Picture this: you are a famous coach with a very good name in sports. Why? Because you are known to always bring out the best of your athletes and you bring the results. Now this thought-experiment: here is your novice assistant, a quiet person that basically nobody knows (yet), who is missing the valuable experience that you have built up throughout the years.
Now split up your group in half: group A and B, and separate them during training 6 or 12 months. Then, make a copy of your workout plan and give them to your assistant. Now you keep working with your group A according to your own workout plan. Your assistant will start working all by himself/herself with group B, but exactly according to the same workout plan!
Now here is my question: after 6 months or 1 year, will there be a measurable difference in performance between group A and B. And what if yes, would that difference be?
Think before you answer!
The options are simple:
- group B, that your assistant coached, is doing better than group A that you coached, well…… better not tell your boss, since your salary is probably higher than your assistant’s salary, so your boss might get the idea to finish your contract and hire your assistant instead …
- group A and group B are performing equally good, that means still you have no measurable added value over your assistant’s work. Also your assistant shows that you do not need to have a good name or be experienced to bring good results.
- group A is doing better than group B, welcome to “placebo training” because since the training programme was exactly the same, the athletes also believed that they would be doing better since it was you, the success coach, that made the success program. While in reality the training load is exactly the same, so the results should have been the same! The biological response to training is modified by psychological factors.
This is the famous/notorious “placebo effect” an expression that is mainly used in pharmacology, to indicate that at least part of the effect is due to the belief that a medication works.
Inert pills are sometimes given to subjects with the message that they contain effective medication and one can measure that indeed simply this belief makes the medication work.
You can imagine that the same effect might be found in coaching and training, where the belief of the athlete that a coach is successful might lead to better performances.
That is why one should not be afraid of sharing training programs with other coaches, since the thing that you can never transfer with it, is your own personality that makes that program work (or not!) and the belief of the athlete in yourself as a coach. Apart from the fact that any program, of course, is written for a certain individual over a certain period of time, so the same program might not be optimal for any other individual at that time, or for the same individual at any other period of time.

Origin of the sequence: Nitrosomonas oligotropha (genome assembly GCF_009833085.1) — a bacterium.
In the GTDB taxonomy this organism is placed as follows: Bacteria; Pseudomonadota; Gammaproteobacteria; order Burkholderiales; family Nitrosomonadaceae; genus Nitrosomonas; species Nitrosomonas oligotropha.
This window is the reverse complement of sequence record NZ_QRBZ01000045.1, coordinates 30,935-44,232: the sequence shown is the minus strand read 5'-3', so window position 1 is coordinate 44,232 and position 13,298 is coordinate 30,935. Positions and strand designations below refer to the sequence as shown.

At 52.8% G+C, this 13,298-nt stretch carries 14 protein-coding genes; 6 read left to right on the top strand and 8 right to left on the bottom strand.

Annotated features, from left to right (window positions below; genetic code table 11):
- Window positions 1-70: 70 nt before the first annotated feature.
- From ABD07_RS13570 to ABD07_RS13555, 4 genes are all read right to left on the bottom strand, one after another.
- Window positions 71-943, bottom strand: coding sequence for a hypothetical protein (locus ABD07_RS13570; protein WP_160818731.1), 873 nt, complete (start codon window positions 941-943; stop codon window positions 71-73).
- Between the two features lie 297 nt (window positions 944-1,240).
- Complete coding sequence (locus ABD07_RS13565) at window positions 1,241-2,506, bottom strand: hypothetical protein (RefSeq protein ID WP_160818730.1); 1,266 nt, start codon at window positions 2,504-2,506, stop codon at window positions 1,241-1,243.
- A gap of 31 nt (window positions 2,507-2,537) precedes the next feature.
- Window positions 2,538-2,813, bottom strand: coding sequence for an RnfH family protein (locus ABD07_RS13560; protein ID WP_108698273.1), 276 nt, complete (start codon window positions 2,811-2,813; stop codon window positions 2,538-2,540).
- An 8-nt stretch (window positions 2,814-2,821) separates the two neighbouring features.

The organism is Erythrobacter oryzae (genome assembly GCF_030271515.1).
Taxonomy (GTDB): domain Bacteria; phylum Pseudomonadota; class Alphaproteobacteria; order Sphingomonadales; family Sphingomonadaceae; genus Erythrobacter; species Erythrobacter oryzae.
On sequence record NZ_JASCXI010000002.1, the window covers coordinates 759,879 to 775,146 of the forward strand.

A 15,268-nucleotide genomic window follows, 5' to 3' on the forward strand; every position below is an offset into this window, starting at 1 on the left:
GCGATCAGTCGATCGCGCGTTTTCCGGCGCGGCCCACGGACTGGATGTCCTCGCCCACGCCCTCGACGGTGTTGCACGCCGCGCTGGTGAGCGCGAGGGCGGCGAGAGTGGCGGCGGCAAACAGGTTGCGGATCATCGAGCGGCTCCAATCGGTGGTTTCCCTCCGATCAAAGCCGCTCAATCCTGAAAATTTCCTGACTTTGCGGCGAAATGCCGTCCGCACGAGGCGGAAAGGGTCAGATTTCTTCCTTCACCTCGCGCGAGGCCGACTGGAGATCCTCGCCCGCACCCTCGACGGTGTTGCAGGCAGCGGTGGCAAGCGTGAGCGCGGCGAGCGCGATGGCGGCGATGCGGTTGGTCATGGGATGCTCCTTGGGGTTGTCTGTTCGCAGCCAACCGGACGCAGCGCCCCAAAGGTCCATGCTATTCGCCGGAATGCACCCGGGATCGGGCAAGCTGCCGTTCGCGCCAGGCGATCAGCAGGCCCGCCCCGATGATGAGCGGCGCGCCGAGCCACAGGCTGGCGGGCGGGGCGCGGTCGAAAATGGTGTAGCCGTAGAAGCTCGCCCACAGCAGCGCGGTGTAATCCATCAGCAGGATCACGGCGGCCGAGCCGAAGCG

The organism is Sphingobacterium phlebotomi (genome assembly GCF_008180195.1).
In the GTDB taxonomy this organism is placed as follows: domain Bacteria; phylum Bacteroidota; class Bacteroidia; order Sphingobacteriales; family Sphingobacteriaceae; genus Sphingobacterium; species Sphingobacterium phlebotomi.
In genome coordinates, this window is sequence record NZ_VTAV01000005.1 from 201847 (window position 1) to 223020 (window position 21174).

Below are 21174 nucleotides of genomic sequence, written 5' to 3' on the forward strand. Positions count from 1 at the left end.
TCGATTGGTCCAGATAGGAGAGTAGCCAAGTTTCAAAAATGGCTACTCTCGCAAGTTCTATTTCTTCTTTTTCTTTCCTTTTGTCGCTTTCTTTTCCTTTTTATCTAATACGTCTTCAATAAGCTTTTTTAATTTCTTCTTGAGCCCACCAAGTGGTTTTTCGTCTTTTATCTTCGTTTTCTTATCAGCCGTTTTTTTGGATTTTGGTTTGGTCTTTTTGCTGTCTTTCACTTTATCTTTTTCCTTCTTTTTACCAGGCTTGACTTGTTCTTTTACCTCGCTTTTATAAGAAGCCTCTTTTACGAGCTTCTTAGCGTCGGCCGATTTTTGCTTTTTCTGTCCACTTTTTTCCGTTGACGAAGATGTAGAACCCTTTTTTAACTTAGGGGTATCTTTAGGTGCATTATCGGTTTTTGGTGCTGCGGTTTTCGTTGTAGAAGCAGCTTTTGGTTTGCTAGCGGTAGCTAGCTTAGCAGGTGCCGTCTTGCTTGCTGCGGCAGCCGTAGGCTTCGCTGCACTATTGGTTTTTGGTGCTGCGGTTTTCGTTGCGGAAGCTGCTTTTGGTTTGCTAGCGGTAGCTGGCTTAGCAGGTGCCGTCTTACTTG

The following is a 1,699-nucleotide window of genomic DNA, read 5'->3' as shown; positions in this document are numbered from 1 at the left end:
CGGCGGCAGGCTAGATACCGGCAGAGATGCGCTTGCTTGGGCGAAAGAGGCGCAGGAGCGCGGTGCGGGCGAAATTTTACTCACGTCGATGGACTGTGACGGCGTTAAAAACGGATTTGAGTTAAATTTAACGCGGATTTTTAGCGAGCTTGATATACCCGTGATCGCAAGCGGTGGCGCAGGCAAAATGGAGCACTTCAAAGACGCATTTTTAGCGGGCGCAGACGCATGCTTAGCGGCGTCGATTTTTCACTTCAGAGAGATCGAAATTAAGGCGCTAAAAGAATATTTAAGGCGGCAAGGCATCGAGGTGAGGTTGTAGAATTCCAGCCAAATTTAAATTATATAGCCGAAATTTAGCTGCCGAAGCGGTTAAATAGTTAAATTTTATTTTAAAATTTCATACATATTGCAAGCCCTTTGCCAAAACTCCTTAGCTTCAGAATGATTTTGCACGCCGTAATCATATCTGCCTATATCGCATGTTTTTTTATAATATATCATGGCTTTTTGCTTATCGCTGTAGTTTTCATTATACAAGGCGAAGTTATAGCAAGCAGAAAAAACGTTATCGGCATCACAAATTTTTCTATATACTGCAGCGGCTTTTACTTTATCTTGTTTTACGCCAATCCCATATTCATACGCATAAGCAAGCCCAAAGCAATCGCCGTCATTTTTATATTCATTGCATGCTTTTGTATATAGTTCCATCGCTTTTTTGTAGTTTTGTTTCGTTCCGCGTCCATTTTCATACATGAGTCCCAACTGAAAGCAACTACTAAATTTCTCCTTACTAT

Now you might think this all sounds good, where is the evidence? Well, here is some, although there is more: in 2007 Alia Crum and Ellen Langer published the research they did on 84 hotel room attendants divided in 2 groups: a control group that just got tested before and after the experiment and an experimental group after the first test got the message that their work could be considered like as being a workout like the training of athletes and tested again after 4 weeks. Now the interesting thing is that the experimental group did not differ from the control group in amount of work done or in exercise done outside of their job, but the testing parameters definitely showed a significant difference, already after 4 weeks!
The experimental group lost 2 pounds in body weight, their blood pressure declined with 10 points and they showed a healthier body fat percentage, BMI and waist-hip ratio, in contrast with the control group in which no significant changes could be measured.
So just the belief that your job is a workout makes it change into that direction. Again: the power of belief and the power of placebo with regards to training effect are real.
The placebo effect is quite common in sports performances, like the marketing of sport equipment is often based on this, or why would you buy let’s say, the same brand of spikes that Usain Bolt wears if he would be running the 100 meters in 12 seconds? I bet not! Or take the shoes of soccer player LioneI Messi. Doesn’t wearing the same brand and the same model of shoes he wears make you feel a little bit better soccer player than you were before? One always subconsciously (?) believes that it’s the shoe that makes the difference in the performances of elite athletes and so by wearing that shoe, their performances rub off on you by wearing the same brand and model………. you get the picture.
But we know, it’s not about the shirt, the club, the bat, the spike (or the bike), it’s about the placebo.